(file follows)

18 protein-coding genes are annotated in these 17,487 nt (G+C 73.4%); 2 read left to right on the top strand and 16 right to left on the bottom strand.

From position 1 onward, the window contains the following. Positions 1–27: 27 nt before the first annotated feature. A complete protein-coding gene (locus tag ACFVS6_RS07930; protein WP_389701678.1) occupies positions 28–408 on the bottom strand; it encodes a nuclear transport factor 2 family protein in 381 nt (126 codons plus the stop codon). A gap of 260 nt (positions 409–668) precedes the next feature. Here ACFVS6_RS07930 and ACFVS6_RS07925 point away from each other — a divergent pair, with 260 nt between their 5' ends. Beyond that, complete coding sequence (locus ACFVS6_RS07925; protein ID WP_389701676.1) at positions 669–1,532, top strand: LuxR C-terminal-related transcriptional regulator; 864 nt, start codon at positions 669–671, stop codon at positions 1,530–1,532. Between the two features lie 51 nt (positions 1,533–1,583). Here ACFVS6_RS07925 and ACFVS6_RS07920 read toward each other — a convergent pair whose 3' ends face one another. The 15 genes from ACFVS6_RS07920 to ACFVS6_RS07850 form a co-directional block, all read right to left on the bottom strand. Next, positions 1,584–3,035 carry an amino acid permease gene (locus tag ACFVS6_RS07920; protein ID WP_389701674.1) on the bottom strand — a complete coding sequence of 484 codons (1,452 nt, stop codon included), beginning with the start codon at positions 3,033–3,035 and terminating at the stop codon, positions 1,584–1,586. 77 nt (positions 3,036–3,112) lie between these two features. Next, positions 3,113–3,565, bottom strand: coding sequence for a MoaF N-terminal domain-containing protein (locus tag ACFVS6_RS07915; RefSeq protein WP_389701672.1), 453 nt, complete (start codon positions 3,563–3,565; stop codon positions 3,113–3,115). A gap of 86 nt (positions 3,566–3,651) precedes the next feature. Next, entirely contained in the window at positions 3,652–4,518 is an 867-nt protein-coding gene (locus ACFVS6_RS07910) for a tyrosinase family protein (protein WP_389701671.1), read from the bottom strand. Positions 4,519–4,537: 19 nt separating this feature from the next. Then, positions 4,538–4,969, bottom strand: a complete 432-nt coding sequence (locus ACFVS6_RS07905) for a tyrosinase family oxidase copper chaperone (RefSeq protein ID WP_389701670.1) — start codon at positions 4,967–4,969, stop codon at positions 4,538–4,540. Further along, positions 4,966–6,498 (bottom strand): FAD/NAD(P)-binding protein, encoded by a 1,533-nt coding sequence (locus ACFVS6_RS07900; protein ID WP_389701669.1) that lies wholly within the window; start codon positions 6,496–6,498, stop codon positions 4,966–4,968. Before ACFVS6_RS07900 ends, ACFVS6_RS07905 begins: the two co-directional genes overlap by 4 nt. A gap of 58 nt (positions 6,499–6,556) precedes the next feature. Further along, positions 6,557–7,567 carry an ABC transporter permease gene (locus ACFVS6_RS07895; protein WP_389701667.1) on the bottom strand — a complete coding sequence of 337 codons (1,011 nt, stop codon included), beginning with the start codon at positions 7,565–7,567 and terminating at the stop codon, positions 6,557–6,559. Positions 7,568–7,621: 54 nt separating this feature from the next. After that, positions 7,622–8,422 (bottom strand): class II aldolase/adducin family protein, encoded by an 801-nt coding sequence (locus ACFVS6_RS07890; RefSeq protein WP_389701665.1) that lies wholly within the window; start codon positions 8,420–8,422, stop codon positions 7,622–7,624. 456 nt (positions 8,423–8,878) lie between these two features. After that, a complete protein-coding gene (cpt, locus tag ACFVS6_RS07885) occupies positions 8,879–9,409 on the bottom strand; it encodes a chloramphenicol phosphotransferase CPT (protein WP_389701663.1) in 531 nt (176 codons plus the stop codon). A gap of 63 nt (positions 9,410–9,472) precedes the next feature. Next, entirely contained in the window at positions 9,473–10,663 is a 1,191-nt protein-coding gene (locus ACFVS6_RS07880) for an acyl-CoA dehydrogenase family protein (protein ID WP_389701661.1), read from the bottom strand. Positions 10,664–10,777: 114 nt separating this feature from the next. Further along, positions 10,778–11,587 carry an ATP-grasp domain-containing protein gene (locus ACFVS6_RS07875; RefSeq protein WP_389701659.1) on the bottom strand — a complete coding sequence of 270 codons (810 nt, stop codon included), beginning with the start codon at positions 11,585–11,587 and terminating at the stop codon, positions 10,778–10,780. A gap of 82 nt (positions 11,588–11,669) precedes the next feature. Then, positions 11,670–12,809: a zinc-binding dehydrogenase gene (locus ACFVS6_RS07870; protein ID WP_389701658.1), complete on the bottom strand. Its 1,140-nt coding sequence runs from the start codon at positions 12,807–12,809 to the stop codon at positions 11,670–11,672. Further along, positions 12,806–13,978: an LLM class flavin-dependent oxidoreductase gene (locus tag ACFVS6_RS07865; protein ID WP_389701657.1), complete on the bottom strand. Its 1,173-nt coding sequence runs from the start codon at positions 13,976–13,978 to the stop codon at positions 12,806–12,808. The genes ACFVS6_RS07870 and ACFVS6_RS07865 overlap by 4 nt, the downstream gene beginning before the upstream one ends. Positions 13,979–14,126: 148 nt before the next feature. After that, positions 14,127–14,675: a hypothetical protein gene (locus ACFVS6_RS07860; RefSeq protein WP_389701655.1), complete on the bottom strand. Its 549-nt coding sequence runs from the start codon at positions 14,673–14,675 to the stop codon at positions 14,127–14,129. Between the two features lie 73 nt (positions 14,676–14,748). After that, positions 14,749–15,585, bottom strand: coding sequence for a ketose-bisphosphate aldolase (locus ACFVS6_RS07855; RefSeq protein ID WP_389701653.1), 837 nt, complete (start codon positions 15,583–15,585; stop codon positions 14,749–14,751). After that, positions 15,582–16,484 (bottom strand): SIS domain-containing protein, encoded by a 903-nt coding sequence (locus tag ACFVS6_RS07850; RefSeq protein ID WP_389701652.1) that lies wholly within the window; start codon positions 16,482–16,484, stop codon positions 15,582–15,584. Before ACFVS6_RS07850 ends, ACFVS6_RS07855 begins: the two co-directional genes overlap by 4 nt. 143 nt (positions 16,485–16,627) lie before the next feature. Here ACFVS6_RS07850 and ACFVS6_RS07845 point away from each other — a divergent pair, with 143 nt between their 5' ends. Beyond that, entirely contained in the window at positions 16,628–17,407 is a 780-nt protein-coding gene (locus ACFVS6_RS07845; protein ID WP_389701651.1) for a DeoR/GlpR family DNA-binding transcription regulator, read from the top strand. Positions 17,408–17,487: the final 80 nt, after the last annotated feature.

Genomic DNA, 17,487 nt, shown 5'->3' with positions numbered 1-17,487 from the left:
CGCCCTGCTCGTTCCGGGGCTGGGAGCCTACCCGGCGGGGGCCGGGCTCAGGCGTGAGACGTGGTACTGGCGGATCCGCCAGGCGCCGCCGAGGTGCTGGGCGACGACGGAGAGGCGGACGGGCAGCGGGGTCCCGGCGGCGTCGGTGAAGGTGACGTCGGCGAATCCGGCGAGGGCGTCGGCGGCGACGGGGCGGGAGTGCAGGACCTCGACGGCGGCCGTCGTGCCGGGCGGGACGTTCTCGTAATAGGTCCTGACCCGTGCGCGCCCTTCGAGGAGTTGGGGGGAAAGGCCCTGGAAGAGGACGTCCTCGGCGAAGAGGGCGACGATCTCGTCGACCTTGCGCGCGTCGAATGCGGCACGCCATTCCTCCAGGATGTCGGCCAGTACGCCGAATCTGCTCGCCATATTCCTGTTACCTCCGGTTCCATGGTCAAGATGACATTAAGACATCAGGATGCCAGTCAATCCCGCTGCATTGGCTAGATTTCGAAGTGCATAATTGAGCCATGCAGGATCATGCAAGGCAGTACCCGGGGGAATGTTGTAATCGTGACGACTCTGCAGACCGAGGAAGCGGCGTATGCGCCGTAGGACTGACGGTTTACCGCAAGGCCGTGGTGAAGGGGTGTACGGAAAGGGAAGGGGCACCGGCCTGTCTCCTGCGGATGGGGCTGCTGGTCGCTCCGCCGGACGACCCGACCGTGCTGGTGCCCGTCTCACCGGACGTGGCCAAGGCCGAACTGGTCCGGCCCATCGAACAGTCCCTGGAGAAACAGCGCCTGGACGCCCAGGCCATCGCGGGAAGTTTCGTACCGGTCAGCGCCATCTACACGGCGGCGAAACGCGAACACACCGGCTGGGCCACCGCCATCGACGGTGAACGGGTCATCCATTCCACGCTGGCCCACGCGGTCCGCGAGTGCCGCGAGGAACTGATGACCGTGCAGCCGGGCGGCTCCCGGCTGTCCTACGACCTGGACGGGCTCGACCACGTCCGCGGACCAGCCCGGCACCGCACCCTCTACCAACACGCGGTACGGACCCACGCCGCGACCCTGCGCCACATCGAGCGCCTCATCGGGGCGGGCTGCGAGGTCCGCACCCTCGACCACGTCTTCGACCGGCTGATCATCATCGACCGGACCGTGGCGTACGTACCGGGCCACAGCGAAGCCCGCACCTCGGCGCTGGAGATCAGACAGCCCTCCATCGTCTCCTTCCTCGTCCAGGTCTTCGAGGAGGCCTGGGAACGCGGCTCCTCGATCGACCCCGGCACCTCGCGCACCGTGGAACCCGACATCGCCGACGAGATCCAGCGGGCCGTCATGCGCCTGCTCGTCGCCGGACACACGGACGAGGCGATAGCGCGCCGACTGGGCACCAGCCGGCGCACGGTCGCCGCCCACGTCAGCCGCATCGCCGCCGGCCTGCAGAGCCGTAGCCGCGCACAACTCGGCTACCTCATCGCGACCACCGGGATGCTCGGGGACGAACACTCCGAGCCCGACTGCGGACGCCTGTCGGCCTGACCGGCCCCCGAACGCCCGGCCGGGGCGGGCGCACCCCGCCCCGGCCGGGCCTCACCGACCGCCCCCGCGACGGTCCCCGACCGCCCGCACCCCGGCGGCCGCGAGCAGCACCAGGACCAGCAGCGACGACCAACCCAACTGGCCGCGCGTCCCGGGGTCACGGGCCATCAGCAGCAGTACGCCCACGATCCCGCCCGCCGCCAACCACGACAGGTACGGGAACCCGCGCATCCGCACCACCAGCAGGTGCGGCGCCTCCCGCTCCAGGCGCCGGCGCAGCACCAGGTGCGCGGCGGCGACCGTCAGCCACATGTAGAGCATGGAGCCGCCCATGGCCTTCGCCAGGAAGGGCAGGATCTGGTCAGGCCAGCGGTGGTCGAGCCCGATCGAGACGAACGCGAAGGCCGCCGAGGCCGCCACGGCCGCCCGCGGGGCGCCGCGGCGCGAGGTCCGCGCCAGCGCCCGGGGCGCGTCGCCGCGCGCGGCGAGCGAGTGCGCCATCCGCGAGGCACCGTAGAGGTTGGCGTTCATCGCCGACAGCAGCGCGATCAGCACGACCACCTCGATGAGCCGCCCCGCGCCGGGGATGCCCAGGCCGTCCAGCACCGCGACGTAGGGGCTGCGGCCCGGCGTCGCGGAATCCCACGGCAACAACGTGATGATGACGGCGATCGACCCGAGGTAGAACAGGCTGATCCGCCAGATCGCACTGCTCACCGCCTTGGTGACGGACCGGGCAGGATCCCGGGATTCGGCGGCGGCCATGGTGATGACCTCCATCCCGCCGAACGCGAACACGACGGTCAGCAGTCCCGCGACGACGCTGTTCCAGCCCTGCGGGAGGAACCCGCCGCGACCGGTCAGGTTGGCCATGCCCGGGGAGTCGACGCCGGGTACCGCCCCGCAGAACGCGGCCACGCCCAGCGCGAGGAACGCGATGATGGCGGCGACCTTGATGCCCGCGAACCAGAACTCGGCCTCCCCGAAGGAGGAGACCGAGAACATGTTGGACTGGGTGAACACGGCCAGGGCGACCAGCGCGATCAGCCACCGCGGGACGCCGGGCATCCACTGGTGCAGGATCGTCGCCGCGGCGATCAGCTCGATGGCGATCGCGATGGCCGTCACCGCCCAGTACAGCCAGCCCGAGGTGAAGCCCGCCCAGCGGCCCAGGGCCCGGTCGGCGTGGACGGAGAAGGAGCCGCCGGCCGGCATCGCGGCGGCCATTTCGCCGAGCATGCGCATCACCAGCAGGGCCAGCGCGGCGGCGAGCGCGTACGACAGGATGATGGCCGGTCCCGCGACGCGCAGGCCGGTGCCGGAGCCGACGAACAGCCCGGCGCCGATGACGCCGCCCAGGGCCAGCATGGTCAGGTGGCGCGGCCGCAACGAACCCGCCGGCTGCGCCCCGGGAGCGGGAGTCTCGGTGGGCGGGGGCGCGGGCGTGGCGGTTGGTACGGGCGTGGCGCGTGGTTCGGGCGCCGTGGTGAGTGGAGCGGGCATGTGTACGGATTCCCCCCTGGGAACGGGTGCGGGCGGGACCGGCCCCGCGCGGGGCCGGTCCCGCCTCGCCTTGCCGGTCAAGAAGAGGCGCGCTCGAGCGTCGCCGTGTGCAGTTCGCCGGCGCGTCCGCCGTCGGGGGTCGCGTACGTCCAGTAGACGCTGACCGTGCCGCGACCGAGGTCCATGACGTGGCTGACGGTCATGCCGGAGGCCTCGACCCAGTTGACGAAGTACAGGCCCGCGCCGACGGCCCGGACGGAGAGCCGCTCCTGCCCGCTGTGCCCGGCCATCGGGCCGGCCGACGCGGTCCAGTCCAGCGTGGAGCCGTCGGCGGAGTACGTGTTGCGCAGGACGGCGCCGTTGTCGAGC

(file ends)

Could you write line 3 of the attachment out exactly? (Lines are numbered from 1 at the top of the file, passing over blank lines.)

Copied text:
Genomic DNA, 17,487 nt, shown 5'->3' with positions numbered 1-17,487 from the left: